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Happiness in the Workplace: Cause or Effect?

Mark Hedberg, DrMedVet MRCVS

Happiness is a popular topic these days. Today in the UK you can find positivity self-help books, hear about beating winter blues, statistics detailing how happy workplaces are productive workplaces, and a host of other sources discussing how happiness is indeed a marvelous thing and we should all be happier. However, this often isn’t the easiest trick in the book – especially at two minutes to closing time when a last emergency lands on your desk!

 What does happiness measure?

Happiness is inherently hard to measure. The old cliché of ‘if you can’t measure it, you can’t manage it’ isn’t always true, but it is a good point that intangible things are tough to quantify, and even harder to put in context. What exactly does happiness measure? Take global happiness, for instance. The 2013 Well-Being Index by Gallup1 found that the happiest country in the world is Panama. A newly qualified professional in Panama can look forward to a starting wage of £4272, so clearly money does not buy you happiness.

So it would appear that while happiness is a good thing, it’s not a particularly good economic indicator. A lack of happiness, however, may be a very good indicator that something is badly wrong – using tied-for-unhappiest nations Syria and Afghanistan as examples.

Coming back to happiness in the workplace, well-managed workplaces are often staffed by engaged, happy, and satisfied employees. Conversely, you can often identify poorly run businesses by the unhappiness of the staff. The poor attitudes, the high turnover, frequent absenteeism, and poor service are hallmarks of a business that’s not doing well.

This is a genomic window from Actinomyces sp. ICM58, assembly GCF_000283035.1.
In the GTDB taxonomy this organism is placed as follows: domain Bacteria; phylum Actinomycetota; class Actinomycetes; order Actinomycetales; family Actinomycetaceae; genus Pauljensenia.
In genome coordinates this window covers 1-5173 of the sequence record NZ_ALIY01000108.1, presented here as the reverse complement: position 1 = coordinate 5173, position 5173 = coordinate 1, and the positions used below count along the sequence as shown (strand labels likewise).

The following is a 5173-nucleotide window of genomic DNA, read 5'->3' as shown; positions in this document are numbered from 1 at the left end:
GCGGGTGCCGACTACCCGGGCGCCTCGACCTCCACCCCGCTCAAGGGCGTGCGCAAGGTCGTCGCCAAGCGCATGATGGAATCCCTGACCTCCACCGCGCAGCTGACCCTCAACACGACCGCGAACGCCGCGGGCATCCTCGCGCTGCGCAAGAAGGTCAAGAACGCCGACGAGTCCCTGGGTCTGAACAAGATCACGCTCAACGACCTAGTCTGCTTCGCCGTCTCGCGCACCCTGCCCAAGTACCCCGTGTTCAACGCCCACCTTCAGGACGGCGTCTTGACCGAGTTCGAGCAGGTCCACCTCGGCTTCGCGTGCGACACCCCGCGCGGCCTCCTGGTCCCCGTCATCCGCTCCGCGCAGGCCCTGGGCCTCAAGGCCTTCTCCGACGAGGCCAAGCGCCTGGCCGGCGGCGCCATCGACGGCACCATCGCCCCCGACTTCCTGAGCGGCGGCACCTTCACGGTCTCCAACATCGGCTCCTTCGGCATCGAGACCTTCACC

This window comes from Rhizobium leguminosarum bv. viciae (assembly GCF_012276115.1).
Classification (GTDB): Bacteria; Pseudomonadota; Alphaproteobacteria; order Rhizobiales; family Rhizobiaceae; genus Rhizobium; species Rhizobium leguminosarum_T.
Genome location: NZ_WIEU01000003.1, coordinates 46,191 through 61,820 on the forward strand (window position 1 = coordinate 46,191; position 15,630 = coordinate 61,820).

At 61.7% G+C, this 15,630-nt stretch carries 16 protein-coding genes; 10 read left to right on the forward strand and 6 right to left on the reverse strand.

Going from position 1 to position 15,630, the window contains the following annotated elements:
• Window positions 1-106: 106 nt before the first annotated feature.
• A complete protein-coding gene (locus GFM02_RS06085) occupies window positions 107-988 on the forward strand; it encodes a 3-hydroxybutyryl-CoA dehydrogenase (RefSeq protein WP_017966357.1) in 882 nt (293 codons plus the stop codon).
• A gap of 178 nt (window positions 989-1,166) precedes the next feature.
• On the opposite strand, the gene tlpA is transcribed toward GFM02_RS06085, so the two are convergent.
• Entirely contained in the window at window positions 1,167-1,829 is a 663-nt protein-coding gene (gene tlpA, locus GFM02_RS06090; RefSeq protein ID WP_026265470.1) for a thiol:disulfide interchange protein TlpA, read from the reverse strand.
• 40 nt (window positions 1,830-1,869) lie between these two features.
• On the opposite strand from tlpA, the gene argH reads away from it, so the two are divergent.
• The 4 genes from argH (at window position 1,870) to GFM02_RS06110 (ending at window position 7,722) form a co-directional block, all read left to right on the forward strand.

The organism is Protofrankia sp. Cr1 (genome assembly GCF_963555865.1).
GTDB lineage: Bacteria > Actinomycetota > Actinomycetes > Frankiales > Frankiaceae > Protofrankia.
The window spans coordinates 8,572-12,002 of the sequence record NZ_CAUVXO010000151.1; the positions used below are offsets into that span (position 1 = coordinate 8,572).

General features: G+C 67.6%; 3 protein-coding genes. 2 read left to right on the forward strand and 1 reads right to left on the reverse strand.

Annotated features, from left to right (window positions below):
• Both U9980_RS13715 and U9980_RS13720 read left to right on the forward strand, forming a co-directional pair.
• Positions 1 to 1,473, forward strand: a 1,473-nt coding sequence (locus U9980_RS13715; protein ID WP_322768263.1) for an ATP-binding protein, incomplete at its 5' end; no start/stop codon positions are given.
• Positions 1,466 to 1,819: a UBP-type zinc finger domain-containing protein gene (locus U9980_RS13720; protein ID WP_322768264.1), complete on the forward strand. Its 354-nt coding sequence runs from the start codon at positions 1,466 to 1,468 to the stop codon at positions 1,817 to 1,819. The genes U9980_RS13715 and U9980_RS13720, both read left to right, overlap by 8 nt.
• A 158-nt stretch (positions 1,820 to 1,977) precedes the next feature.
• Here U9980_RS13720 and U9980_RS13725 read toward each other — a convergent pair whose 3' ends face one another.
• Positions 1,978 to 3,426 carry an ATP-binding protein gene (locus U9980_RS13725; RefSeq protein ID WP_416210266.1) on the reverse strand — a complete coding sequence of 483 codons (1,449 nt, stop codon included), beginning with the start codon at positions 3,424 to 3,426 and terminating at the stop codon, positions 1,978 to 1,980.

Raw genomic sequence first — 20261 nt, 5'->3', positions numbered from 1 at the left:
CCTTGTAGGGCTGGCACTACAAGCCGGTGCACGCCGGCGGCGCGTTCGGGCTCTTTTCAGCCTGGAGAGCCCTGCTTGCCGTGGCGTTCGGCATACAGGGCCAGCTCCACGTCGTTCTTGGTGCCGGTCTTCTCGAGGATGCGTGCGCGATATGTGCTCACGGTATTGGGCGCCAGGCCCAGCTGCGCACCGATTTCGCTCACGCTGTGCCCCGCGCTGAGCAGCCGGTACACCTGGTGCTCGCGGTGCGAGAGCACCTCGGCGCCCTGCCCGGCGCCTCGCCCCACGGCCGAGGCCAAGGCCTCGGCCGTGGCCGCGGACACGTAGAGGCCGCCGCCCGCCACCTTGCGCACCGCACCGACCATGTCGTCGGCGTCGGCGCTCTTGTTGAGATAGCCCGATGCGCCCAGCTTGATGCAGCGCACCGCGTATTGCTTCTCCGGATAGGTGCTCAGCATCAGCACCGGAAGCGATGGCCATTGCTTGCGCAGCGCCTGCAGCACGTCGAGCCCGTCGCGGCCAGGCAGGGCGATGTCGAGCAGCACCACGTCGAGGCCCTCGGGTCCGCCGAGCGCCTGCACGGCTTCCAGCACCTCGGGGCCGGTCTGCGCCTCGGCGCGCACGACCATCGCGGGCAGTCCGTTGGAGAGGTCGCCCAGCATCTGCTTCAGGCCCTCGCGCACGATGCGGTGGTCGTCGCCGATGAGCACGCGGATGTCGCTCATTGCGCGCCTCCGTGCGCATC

So how can you make an unhappy workplace a happy workplace?

Look at the fundamentals of your business. What are the most frequent complaints?  Listen to the issues or problems, and try to identify a common theme. If you or someone on your team is complaining about excessive workload, look at what they do or how they do it – are there more efficient, effective ways to do that job?

Working hours are a classic issue; if you’re constantly working past closing time, either the time management isn’t very good, or you do actually need some help. What can you delegate to your team?

Do your own books if it gives you pleasure, but if your numbers-loving receptionist can get an AAT qualification and save you hours of effort, this could be a worthwhile investment for you.

Give them meaningful work. Fine, there are parts of the job that aren’t pleasant; but help them put their job in context. Show them where their job fits into the business’s greater goal. Happiness is hard to measure, but it can be created – so go out there and make things happen!




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